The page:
Indonesia map markerDefining Project Requirements


The Indonesian case study’s objective was to develop climate projections and future drought assessment for the East Java Province. The outputs were used to conduct risk assessment that will inform spatial planning.

The Ministry of Agrarian and Spatial Planning, the Local Government of East Java Province and researchers from Bandung Institute of Technology (ITB) who used the study outputs as part of their comprehensive risk assessment were identified as the stakeholders/users. Climate risk assessment for spatial planning requires climate projections and several climate hazard assessments, including drought, landslide, flood, and coastal inundation. Stakeholders’ roles included contributing to a definition of the case study’s focus, establishing context, and providing access and permission to use sources of data and information applied in the case study and training workshop.

As part of the stakeholder engagement strategy, representatives from these institutions were invited to a workshop at the beginning of the study and a training workshop at the end of the study. At the workshops, the stakeholders described the type of climate projections and climate hazard assessments required for informing spatial planning policies and contributed to the decision on the approach that was applied for the case study. At the training workshop, the researchers from ITB delivered lectures on how to develop climate projections and how to mainstream the projections into spatial planning.

The analyses were conducted for the East Java Province of Indonesia (9.125°S – 5.875°S; 125°E – 115.125°E), one of Indonesia’s major rice producing regions. Drought is one of the significant hazards affecting agricultural lands in this province.

The assessment focused on the frequency of drought, based on two drought indices: the Standardized Precipitation Index (SPI) at three- and six-month scales, and the dry spell (number of no-rain days during wet seasons). This required gridded observed and modelled rainfall data at daily, monthly, and seasonal timescales for both the baseline and projection period, and point-observed rainfall data for observed gridded data correction.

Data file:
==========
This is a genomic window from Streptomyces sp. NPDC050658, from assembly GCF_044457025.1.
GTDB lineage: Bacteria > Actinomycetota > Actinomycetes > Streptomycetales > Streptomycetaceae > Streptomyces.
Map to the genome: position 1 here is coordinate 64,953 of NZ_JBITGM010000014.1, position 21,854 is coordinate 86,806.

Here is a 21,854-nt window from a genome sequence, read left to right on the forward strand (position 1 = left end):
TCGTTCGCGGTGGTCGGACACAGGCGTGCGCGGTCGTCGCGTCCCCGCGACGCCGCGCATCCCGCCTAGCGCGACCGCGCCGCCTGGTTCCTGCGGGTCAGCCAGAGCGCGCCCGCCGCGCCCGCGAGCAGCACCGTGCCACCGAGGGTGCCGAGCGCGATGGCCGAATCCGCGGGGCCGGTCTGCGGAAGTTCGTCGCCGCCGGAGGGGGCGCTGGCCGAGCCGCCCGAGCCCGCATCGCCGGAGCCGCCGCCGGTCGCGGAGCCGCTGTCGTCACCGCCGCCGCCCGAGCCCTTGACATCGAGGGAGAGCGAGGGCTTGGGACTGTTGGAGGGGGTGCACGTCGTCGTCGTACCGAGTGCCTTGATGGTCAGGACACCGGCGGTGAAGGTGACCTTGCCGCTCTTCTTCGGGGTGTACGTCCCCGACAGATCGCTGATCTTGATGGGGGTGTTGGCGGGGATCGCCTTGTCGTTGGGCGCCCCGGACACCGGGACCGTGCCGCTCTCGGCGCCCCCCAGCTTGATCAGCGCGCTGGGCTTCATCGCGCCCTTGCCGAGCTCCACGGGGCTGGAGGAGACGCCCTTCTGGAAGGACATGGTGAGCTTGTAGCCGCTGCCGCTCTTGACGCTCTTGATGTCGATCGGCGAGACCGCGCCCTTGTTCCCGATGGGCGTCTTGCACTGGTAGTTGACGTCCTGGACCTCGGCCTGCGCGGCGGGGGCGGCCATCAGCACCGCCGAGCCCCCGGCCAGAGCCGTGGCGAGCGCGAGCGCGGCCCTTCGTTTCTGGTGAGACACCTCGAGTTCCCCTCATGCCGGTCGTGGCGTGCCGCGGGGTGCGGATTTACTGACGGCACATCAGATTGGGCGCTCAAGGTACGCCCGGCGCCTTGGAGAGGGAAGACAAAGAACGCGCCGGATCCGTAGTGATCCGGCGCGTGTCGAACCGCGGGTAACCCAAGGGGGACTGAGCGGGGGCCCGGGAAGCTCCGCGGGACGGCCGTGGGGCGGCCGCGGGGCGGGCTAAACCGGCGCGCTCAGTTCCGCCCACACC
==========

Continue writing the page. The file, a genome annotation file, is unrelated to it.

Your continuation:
The baseline period is 1981–2010, based on the availability of observed climate data. The projection period is 2011–2040, consistent with the national spatial planning timeframe for which the assessment results can be used.

Project context was established through literature review and stakeholder engagement workshops. During this process, it was made known that Indonesia already has a Climate Change Risk and Adaptation Assessment (CCRAA) approach which is recommended for sectoral purposes (including spatial planning). The CCRAA formulates risk as a function of hazard and vulnerability. For spatial planning purposes, several hazards (i.e. drought, landslide, flood and coastal inundation) need to be assessed. However, due to resource constraints, the study focused only on the drought hazard.

The review (and step 4) revealed there were two downscaled climate simulations available that could be used: statistical downscaling model data from three GCMs (MIROC5, Nor-ESM1-M, IPSL-CM5A-MR) and dynamical downscaling from six GCMs (ACCESS1.0, CCSM4, CNRM-CM5, GFDL-CM3, MPI-ESM-LR, and NorESM1-M) using the CSIRO Conformal Cubic Atmospheric Model (CCAM).

Assessment of meteorological drought hazard was conducted by mapping the drought indices for both the baseline and projection periods. The analyses were based on statistical and dynamical downscaled climate model data stated above.